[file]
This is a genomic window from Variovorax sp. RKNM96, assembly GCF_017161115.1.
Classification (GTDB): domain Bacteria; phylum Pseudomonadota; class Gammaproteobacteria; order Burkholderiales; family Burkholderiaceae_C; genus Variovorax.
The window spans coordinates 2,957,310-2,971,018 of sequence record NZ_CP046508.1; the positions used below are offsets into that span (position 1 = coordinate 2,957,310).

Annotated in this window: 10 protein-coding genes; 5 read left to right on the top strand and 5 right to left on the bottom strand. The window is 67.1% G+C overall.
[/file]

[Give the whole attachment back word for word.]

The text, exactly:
This is a genomic window from Variovorax sp. RKNM96, assembly GCF_017161115.1.
Classification (GTDB): domain Bacteria; phylum Pseudomonadota; class Gammaproteobacteria; order Burkholderiales; family Burkholderiaceae_C; genus Variovorax.
The window spans coordinates 2,957,310-2,971,018 of sequence record NZ_CP046508.1; the positions used below are offsets into that span (position 1 = coordinate 2,957,310).

Annotated in this window: 10 protein-coding genes; 5 read left to right on the top strand and 5 right to left on the bottom strand. The window is 67.1% G+C overall.